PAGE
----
After PM Modi's US state visit, it is apparent that the partnership between the US-India will rely on tech and innovation to achieve greater economic security.
It may be stating the obvious that technology is central to Prime Minister Modi’s realization of his twin goals for rapid-fire and sustainable economic growth – all the while creating jobs for the world’s largest population.
I live in Chicago so my out-of-town friends assume that I must be well-acquainted with violence. Luckily that is not the case. Despite Chicago’s reputation, our city’s travails are hardly unique in urban America. Our particular crisis in leadership predates Covid, and it does not look like real change is coming anytime soon.
On Friday, Mayor Lori Lightfoot left City Hall for the last time. It was not a fond farewell.
This weekend I expected to be writing about the results of Secretary of State Anthony Blinken’s trip to China and prospects for the reopening of China’s post-Covid economy. Instead, Americans have been mesmerized by the week-long journey of a Chinese balloon, and I have been bombarded with questions about what it means. A symbol of both China’s rise and presence in the US, a white balloon galvanized the media in a way that a diplomatic visit would never have equaled.
A reckoning in the digital asset industry that started in June after the collapse of improperly collateralized investment assets gained new urgency in November. Following the professional and possibly legal improprieties that led to bankruptcy and chaos at the FTX cryptocurrency exchange, the industry is regrouping and putting distance between legitimate market participants and the grifters.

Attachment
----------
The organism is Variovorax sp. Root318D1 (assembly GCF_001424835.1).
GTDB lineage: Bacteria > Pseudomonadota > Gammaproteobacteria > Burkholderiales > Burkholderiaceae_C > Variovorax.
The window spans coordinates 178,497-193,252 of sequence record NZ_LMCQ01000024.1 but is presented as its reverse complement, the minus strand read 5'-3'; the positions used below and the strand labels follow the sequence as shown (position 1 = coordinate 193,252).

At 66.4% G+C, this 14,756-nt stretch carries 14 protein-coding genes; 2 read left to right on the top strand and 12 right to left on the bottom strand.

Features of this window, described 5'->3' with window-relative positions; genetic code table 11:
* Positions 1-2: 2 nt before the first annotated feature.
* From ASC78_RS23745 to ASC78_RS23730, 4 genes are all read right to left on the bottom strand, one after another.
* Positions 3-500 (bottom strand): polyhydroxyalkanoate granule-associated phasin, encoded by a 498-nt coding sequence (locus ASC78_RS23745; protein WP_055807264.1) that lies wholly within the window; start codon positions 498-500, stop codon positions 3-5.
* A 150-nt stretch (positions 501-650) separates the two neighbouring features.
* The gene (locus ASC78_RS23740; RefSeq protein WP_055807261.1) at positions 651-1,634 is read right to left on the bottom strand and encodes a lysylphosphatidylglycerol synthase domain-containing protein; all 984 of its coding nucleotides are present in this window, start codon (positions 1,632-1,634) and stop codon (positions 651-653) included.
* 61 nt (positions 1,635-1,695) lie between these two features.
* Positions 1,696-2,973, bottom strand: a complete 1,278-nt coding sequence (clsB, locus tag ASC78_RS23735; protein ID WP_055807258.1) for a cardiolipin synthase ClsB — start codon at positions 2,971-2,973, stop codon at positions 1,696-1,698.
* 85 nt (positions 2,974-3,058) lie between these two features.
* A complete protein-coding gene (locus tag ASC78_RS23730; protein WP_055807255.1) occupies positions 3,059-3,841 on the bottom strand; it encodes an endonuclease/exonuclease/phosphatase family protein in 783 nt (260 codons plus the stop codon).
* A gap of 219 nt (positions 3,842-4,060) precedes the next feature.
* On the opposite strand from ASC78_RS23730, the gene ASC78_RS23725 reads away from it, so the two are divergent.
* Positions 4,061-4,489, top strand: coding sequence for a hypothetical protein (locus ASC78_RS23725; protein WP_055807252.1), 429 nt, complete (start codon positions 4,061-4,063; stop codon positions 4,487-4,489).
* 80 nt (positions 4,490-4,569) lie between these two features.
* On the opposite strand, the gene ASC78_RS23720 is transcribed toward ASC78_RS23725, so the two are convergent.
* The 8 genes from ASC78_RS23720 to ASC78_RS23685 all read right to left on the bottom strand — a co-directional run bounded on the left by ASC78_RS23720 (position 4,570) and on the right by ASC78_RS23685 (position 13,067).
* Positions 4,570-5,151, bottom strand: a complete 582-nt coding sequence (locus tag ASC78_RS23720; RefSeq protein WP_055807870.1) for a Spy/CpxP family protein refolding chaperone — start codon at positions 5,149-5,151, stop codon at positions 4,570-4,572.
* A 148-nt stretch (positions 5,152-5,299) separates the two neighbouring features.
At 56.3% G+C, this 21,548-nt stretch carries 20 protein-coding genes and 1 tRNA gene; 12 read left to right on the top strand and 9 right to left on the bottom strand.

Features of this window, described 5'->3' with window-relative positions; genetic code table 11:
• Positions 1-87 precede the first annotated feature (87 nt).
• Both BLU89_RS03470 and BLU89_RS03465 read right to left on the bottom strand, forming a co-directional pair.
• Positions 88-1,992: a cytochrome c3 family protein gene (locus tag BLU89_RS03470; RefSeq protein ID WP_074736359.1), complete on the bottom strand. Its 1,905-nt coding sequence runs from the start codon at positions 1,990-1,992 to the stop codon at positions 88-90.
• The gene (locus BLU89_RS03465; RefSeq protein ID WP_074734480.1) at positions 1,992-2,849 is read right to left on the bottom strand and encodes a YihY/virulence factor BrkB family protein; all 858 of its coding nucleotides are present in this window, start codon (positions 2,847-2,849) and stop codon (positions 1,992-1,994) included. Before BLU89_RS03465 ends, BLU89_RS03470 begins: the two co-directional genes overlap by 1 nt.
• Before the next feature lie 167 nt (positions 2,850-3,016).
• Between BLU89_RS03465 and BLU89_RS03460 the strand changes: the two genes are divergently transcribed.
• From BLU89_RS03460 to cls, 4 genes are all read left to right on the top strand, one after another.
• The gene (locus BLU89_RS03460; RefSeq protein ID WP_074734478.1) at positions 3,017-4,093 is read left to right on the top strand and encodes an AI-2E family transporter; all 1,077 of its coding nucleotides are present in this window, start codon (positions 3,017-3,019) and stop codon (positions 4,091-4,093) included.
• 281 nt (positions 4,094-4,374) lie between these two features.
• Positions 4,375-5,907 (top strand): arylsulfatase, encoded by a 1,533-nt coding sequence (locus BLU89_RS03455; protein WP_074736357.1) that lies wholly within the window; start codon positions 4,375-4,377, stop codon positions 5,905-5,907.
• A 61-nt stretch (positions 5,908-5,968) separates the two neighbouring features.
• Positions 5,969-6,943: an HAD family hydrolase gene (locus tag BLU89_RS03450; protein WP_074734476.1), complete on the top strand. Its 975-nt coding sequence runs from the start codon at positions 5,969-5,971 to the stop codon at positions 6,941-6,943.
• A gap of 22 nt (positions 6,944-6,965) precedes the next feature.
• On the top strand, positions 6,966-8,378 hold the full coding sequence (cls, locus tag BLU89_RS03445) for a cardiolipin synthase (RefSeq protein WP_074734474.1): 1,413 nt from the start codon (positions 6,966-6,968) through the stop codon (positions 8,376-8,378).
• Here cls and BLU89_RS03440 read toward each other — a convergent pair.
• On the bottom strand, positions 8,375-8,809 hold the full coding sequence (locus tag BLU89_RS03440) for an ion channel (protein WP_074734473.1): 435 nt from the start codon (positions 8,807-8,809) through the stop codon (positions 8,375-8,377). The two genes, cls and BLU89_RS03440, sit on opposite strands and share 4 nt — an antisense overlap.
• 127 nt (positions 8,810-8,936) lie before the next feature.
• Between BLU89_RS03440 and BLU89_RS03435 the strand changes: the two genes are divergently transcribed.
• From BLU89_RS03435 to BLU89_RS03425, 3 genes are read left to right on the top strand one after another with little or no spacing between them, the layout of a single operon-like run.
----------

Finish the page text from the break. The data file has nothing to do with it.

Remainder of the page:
Drawing on the fact-free politics of Donald Trump, Republicans are selling the meme that Americans are much worse off economically and financially under President Joe Biden and the Democrats. That is demonstrably untrue. Yet, the Democrats’ main response has been to mumble an apology for the inflation they didn’t cause and try and change the subject.
The work argues that the problem is not the “lack of a strategy,” but ensuring that the strategies that we apply are appropriate, adequately resourced and coordinated, and the tools we use are up to the task. In addition to concisely stating the nature of the risks to the US and the region arising from some dimensions of PRC engagement, the recommendations advanced by the work include: (1) holding the line for Western corporations, strategic technologies and liberal institutions, (2) helping our partners to strengthen their institutions to get a better deal from their work with the PRC and other actors; (3) fixing, rightsizing and better coordinating our institutional tools for competing, (4) improving our data supported messaging, and (5) advancing clear new strategic concepts for the military as part of a whole of government response, coordinate with our likeminded allies.